Election '97: More women, honesty and a new set of faces, please

Stephen Fay finds some unexpected findings in the Independent on Sunday/MORI poll
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Indy Politics
John Major would have to look hard to find the one encouraging item in this week's Independent on Sunday/Sunday Mirror MORI poll. But among the small print is the fact that more professional and managerial voters - the ABs - say they believe he would make a more capable prime minister than Tony Blair (by 40 per cent to 31). Although no other group preferred Major, he did, however, manage to reduce Blair's lead in the capability stakes from 46-22 last week to 39-27; and this is the best explanation for the marginal, two-point improvement, in the Conservative Party's standing in last week's two MORI polls.

But, for Major, the good news ends there. The evidence of the IoS/Sunday Mirror poll suggests that we may be about to witness the most dramatic shift in seats from one party to another ever since 1945 when Labour swept to power. Not only do four out of five electors want to see new faces in power, 53 per cent of Conservative voters want a new team at the top.

And sleaze will not go away. The message to Neil Hamilton and the Conservatives of Tatton is mercilessly clear: 89 per cent believe that MPs should be forced to resign if accusations of financial misconduct against them are true, and there is little difference in attitude between supporters of both parties; 87 per cent of Tory voters would have miscreants out. People are more tolerant of sexual misconduct, although 56 per cent would drum out of the Commons MPs who get exposed, especially DE - unskilled - voters, 71 per cent of whom would show no tolerance, compared to 49 per cent of the ABs who would.

But the worst news of all for the Prime Minister is that the issues on which he would choose to fight the campaign have lit no fires among the voters. As our table shows, the reform of the constitution and the threat of trade unions under Labour come right at the bottom of the list of 15 issues that will affect the outcome of the election. The Prime Minister may be encouraged to see that Europe languishes in the bottom half of the list, but taxation is considered less important than pensions, and only slightly more important than the economy. Moreover, the Conservatives get less praise than they believe they ought for recent improvements in the economy; 42 per cent say they do deserve credit, 42 per cent disagree, and a majority (42 to 35) believes that Labour would do a better job of running the economy.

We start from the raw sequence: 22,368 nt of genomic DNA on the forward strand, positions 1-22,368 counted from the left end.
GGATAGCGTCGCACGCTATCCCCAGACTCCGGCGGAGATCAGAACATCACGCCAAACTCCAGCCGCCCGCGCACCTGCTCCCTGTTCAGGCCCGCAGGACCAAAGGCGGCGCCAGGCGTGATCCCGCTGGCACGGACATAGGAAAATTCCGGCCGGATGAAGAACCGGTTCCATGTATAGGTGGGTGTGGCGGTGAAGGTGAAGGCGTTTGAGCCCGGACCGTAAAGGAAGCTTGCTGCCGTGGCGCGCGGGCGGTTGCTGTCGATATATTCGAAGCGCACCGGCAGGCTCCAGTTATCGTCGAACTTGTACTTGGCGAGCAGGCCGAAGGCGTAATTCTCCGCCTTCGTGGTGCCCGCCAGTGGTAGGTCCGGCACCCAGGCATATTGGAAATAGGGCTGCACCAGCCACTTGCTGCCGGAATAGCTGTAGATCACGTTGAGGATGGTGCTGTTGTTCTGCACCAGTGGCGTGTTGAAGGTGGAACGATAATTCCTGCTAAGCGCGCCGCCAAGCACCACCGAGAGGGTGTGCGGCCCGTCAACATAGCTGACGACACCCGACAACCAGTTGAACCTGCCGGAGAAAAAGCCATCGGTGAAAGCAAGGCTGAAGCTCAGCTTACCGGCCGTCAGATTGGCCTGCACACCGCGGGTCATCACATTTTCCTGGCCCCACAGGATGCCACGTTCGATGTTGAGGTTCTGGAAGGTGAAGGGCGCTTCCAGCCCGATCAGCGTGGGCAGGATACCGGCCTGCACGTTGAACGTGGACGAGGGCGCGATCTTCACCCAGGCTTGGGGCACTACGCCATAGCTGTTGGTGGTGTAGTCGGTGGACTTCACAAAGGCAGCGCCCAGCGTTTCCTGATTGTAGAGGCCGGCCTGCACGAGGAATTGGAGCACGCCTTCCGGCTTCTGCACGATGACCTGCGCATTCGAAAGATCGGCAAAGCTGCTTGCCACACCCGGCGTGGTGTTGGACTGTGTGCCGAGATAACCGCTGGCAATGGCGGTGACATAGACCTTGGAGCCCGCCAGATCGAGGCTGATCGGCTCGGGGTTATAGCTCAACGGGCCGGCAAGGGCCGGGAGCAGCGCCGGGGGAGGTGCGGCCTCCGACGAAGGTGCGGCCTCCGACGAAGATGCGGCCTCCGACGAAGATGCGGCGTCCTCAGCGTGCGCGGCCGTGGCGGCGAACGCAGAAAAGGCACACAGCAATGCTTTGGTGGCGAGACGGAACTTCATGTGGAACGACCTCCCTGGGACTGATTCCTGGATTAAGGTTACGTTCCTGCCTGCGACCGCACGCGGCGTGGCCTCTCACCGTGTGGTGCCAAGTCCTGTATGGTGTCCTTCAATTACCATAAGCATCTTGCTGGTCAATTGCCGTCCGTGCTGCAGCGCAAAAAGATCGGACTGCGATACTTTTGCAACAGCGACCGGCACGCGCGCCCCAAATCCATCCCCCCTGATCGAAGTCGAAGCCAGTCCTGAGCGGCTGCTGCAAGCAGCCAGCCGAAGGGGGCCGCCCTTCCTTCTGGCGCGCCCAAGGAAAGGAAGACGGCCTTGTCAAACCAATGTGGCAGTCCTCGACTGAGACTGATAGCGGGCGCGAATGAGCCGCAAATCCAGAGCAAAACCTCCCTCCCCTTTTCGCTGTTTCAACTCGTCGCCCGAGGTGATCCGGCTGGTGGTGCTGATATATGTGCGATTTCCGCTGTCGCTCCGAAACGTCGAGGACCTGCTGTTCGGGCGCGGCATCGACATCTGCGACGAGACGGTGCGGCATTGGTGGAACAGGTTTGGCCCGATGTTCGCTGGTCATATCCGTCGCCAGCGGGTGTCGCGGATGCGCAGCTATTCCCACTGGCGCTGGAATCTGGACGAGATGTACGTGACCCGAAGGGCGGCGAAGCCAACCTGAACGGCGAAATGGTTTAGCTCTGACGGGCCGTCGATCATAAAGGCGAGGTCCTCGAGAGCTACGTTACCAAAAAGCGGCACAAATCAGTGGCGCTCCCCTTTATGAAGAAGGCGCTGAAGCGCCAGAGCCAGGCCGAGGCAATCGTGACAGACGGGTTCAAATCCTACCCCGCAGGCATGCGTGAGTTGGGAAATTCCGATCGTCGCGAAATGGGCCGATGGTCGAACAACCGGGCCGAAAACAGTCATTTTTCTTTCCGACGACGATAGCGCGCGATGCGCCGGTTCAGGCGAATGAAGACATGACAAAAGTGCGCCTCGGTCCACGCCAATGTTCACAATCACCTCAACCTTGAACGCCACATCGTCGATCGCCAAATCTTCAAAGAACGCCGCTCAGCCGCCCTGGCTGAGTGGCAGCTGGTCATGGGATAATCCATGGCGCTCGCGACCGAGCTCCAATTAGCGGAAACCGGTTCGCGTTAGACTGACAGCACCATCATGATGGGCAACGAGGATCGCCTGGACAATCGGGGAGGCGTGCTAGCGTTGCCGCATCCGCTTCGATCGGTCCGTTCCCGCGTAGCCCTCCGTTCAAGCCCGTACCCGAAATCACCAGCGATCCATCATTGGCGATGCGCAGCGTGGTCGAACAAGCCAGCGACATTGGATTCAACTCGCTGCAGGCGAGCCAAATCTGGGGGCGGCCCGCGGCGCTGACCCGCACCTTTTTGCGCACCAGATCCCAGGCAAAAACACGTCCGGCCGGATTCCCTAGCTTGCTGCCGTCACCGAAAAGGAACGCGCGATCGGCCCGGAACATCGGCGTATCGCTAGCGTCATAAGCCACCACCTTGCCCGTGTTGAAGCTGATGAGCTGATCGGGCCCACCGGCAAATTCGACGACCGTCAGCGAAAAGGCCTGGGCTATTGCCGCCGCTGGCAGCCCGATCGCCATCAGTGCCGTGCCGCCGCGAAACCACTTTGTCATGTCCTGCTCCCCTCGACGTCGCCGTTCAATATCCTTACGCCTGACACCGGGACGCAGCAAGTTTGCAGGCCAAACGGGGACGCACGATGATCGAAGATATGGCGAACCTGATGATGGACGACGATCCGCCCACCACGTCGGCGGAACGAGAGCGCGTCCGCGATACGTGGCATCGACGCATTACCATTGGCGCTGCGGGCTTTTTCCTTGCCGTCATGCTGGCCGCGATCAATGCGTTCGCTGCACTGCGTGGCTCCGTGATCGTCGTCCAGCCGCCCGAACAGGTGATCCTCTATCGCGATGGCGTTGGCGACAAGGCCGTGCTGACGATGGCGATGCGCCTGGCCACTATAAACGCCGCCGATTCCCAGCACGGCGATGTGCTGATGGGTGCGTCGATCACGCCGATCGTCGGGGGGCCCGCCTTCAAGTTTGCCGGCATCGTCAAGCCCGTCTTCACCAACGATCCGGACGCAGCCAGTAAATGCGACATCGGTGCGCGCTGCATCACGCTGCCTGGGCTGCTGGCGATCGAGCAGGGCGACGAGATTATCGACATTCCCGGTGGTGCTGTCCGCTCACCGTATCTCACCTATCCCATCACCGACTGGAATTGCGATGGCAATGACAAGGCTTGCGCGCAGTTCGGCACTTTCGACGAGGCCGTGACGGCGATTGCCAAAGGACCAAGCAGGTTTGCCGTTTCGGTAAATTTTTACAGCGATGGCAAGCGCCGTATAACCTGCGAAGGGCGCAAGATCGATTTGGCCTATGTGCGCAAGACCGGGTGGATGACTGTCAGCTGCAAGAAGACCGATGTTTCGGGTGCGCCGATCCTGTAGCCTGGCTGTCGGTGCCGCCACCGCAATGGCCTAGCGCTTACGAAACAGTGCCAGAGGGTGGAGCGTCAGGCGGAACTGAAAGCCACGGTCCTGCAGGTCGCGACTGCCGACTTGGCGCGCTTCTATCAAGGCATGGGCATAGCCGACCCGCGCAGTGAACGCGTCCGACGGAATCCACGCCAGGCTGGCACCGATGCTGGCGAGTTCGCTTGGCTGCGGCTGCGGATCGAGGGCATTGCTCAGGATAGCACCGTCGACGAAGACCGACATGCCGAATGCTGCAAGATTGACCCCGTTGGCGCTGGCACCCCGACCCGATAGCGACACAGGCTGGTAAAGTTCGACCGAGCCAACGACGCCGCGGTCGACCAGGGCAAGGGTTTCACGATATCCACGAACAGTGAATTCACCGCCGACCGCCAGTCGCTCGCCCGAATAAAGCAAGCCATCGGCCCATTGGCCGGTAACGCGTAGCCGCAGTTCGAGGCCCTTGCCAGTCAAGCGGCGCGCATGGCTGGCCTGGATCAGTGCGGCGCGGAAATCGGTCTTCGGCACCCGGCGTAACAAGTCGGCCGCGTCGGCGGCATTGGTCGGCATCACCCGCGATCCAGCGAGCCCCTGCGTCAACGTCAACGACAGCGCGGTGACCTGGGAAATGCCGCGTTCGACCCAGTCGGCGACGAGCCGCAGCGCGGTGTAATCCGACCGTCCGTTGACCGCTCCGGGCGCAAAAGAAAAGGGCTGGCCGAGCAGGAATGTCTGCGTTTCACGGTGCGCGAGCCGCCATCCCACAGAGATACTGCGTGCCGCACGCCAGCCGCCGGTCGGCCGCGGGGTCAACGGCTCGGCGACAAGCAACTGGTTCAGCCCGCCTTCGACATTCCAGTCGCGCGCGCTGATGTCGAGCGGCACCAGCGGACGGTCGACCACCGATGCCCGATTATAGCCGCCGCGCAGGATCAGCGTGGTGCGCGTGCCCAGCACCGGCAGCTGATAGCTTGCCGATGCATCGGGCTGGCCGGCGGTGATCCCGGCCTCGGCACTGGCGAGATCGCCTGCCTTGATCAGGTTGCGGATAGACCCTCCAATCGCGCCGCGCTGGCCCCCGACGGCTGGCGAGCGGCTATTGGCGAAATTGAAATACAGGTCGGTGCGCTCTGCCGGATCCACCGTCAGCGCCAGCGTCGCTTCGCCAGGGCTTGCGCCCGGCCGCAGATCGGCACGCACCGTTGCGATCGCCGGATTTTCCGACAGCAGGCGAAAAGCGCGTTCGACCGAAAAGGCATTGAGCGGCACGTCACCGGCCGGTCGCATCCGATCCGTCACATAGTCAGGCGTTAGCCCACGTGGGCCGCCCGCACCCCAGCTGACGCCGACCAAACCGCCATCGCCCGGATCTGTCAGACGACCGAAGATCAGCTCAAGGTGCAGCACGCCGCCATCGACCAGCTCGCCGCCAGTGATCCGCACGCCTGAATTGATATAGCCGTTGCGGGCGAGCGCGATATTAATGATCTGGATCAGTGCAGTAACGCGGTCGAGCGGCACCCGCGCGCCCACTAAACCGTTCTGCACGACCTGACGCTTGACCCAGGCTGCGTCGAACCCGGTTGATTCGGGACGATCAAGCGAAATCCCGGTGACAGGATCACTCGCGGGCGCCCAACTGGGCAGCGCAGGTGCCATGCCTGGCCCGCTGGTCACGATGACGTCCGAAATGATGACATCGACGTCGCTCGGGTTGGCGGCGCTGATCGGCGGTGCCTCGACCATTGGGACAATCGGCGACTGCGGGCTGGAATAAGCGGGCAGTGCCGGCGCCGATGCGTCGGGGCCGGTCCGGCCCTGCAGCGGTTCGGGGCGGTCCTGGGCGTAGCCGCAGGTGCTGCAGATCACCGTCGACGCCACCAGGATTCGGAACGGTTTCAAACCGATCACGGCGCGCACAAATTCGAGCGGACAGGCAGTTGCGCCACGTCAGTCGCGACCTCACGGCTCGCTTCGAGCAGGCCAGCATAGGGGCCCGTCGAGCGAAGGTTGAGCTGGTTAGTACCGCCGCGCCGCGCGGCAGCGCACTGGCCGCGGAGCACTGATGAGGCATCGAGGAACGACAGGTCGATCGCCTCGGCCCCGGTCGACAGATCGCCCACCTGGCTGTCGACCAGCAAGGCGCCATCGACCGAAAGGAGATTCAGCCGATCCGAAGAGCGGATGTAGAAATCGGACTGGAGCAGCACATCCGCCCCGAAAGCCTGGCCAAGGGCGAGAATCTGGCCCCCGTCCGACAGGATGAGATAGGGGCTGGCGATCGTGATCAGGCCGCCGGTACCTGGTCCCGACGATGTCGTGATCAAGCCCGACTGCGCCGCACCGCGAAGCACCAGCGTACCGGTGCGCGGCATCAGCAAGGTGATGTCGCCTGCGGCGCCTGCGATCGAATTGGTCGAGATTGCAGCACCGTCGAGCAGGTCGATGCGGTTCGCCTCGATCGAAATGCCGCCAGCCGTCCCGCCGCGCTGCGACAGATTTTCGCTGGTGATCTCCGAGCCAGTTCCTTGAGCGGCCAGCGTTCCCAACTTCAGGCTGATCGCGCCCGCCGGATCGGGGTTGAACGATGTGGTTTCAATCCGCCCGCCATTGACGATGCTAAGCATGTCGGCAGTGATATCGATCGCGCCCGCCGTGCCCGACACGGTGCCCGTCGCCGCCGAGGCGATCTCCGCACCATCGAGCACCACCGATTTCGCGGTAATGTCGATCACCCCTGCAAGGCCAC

Despite the promise of Blair and Gordon Brown, a majority of voters still believes that most people will pay more taxes if Labour wins the election, although the numbers have fallen sharply in the last five years (from a 69 to 22 per cent margin of people believing taxes would go up in 1992 to 47 to 33 now). Labour's concentration on health and education reflects the priorities of the electors.

One issue on which supporters of all three parties agree - by 64 per cent to 23 - is that Britain would be better governed if there were more women in Parliament. Contrary to received prejudice, more Conservatives (56 per cent) hold this view than Liberal Democrats (53 per cent); and while 63 per cent of women believe a better representation of their sex would improve things, women under 25 are notably more enthusiastic than the over 55s (by 71 per cent to 61)..

The proportion of women with no opinion about which party has the best policies for women themselves has risen by one-third, from 30 per cent to 40 per cent, in the last four months. Among women who hold a view, Labour leads the Conservatives by 26 per cent to 16 per cent.

Other items in the poll tell us about:

Swing: Some 35 per cent of the voters are undecided or may change their minds about whom they'll vote for.

Turnout: We may see the lowest turnout since 1945. The proportion of electors who say they are certain to vote is 5 per cent lower than at this stage of any of the last four elections.

Manifestos: These are taken more seriously than many experts think - 53 per cent say that they are either very or fairly likely to read or look at the manifestos.

Single issues: These appear to lack potency once the campaign begins. Only 3 per cent say they would be certain to switch from a party that favoured banning hand guns; 6 per cent would switch from an anti-abortion party; and 9 per cent would transfer allegiance from a party that promised to restore the death penalty.

The age gap: Although the swing to Labour is higher among under 25s (16.5 per cent) than over 55s (11.5 per cent), senior citizens are nearly twice as likely to vote.

The survey was conducted by MORI exclusively for the 'Independent on Sunday'/'Sunday Mirror' among a representative quota sample of 1,069 electors at 78 enumeration district sampling points. All interviews were conducted face-to-face on 2-3 April 1997. Data were weighted to match the profile of the population. The voting intention figures exclude those who say they would not vote (4 per cent), are undecided (9 per cent) or refuse to name a party (2 per cent). Details of MORI's general election poll results are on the website: www.mori.com. MORI/IoS/Sunday Mirror

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